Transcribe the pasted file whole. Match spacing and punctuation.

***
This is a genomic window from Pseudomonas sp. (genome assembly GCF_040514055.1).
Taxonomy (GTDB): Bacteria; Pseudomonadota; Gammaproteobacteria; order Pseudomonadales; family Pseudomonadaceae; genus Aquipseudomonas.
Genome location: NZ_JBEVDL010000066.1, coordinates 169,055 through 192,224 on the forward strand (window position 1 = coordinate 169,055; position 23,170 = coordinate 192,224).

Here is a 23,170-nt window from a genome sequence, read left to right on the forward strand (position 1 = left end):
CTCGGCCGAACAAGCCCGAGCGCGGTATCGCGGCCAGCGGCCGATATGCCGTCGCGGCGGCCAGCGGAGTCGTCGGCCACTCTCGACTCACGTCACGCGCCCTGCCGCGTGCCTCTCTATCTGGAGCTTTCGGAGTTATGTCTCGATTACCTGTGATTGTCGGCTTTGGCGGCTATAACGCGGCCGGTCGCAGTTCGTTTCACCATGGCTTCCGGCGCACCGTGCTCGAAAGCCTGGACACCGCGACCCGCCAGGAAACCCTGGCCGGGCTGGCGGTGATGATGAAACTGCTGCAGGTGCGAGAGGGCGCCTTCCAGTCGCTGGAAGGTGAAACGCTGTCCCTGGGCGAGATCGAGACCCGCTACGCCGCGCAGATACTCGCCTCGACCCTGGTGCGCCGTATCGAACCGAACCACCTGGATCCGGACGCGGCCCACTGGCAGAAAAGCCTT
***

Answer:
This is a genomic window from Pseudomonas sp. (genome assembly GCF_040514055.1).
Taxonomy (GTDB): Bacteria; Pseudomonadota; Gammaproteobacteria; order Pseudomonadales; family Pseudomonadaceae; genus Aquipseudomonas.
Genome location: NZ_JBEVDL010000066.1, coordinates 169,055 through 192,224 on the forward strand (window position 1 = coordinate 169,055; position 23,170 = coordinate 192,224).

Here is a 23,170-nt window from a genome sequence, read left to right on the forward strand (position 1 = left end):
CTCGGCCGAACAAGCCCGAGCGCGGTATCGCGGCCAGCGGCCGATATGCCGTCGCGGCGGCCAGCGGAGTCGTCGGCCACTCTCGACTCACGTCACGCGCCCTGCCGCGTGCCTCTCTATCTGGAGCTTTCGGAGTTATGTCTCGATTACCTGTGATTGTCGGCTTTGGCGGCTATAACGCGGCCGGTCGCAGTTCGTTTCACCATGGCTTCCGGCGCACCGTGCTCGAAAGCCTGGACACCGCGACCCGCCAGGAAACCCTGGCCGGGCTGGCGGTGATGATGAAACTGCTGCAGGTGCGAGAGGGCGCCTTCCAGTCGCTGGAAGGTGAAACGCTGTCCCTGGGCGAGATCGAGACCCGCTACGCCGCGCAGATACTCGCCTCGACCCTGGTGCGCCGTATCGAACCGAACCACCTGGATCCGGACGCGGCCCACTGGCAGAAAAGCCTT